Bolivia has a new president, journalist and historian Carlos Mesa. Mr. Mesa, who was vice-president - was sworn in late Friday, following the official resignation of Gonzalo Sanchez de Lozada. Mr. Sanchez de Lozada had earlier stepped down, after weeks of bloody anti-government protests that left nearly 80 people dead. At issue was a gas export deal that many Bolivians said would do little to help poor people. Philip Withers Green a journalist in the capital, La Paz, tells VOA's Rebecca Ward the controversy over the gas deal may not have been the only driving force behind the protests.
GREEN: The outgoing president, Gonzalo Sanchez de Lozada, said quite clearly in his resignation letter that he felt that the gas issue has been used as a pretext by the opposition to lever [arouse] discontent. The fact is that the economy had been bumping along at the low bottom for three or four years now and people really feel that the government doesn't represent them. It doesn't listen to them. It doesn't respond to their needs.
The gas issue was used by the opposition as a kind of banner to bring together lots of different union groups and social groups. It was the glue that bound them together and allowed this to become such an enormous protest. But in a way it is not really the issue. The issue is about representative democracy in Bolivia and about the ability of the poor and indigenous majority to really have their needs met by what they consider to be a government of upper class people who have descended from white immigrants imposed on them by the Spanish colonial period here.
WARD: How did President, now ex-President, Sanchez de Lozada get into power in the first place?
GREEN: Well, he was elected in a very close run election last year. His party won 22.5 percent of the vote followed by the opposition indigenous party with 21 percent of the vote and then two other parties very close behind them. The vote was highly fragmented. Only by forming a coalition with a three party coalition was the president able to govern at all and have a legislative agenda.
WARD: So now President Carlos Mesa is in a precarious situation.
GREEN: Well, he is. He said some very radical things in his speech to congress this evening. Immediately after the resignation of the president was accepted by congress, Carlos Mesa was sworn in as president and he made a half hour unscripted address to congress that was quite radical, quite visionary. He said a number of things. In theory, and under Bolivia's constitution, Carlos Mesa could now serve out the rest the term of this government, which doesn't end until August 2007, but he said he won't do that. He said he wants to see two things achieved by congress in as short a time as it is possible to achieve them. One is finally dealing with the issue of gas and carrying out a referendum on the gas issue in which all Bolivians would have a right to express their view on just how Bolivia's natural gas resources will be used in the future.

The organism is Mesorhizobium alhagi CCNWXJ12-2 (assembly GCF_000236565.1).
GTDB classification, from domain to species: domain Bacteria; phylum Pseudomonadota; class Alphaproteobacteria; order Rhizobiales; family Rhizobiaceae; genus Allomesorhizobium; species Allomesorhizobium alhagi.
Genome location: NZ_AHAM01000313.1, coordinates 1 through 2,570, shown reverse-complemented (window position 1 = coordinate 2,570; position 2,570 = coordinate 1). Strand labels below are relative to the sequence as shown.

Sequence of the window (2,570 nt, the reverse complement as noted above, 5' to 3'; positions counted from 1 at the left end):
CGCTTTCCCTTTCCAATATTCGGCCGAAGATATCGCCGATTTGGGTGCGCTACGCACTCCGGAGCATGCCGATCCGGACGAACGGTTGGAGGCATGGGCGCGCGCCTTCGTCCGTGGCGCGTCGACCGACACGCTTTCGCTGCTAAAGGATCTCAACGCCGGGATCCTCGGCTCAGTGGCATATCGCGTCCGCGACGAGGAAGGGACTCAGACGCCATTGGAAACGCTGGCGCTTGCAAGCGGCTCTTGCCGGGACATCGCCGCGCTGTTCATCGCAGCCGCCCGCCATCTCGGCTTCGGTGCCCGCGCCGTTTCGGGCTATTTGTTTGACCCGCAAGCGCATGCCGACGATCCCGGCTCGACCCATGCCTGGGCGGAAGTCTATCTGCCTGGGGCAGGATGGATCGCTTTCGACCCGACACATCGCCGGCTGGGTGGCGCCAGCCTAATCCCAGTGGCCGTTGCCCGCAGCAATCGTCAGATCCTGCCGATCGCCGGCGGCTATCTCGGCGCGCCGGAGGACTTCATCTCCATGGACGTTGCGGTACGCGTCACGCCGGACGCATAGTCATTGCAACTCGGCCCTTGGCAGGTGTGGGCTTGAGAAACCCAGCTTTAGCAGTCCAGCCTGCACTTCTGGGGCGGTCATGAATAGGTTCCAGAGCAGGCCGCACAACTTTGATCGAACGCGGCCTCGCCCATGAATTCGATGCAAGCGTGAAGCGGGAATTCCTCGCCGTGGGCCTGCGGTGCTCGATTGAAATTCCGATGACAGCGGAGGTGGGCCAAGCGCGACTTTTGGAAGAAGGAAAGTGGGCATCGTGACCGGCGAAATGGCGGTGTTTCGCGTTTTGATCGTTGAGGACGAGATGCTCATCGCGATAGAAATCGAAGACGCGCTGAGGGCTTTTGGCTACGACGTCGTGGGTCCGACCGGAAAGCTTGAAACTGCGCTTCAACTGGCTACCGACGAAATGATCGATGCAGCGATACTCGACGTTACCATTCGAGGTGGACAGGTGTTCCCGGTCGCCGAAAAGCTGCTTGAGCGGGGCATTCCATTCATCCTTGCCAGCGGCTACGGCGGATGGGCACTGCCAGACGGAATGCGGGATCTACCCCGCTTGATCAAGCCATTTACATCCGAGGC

The government of Sanchez de Lozada really didn't want to go for a referendum, so that is a break from the past. And then the other thing that he said is that he wants to carry out a process - there has been a big strong call here in Bolivia to institute a constituent assembly that will allow for a complete reform of the constitution and make it much more representative of Bolivia's indigenous majority. He said he wants to oversee that process and once that process is complete he will step aside and allow elections to take place. Actually, under the constitution, that is not allowed, but I am sure they will find a way of finessing it.
WARD: Do you think the lawmakers will go along with that idea because that could put their seats in danger?
GREEN: Indeed it could and something else Carlos Mesa said was that the cabinet he appoints will have no party political people in it whatsoever, and that is something he is going to have to work very hard to make stick, I think, because in Bolivia political parties like to have appointees in government. That is how they give jobs to their supporters and it would be a huge break with tradition and will be very difficult to make stick.
WARD: Any reaction from the opposition yet?
GREEN: There was a lot of catcalling and whistling at the beginning of the session of congress and at the end there was again catcalling and so on, but they largely listened respectfully to what he had to say and he was widely applauded by the congress. But the opposition is not going to lie down. They are not entirely happy with the idea that Carlos Mesa has come in. They have done all the hard work to get rid of Sanchez de Lozado but they have not really achieved that much in terms of their own ability to gain power, so this promise of an early election is going to have to be fulfilled or there will be, I'm sure, more agitation in the not too distant future.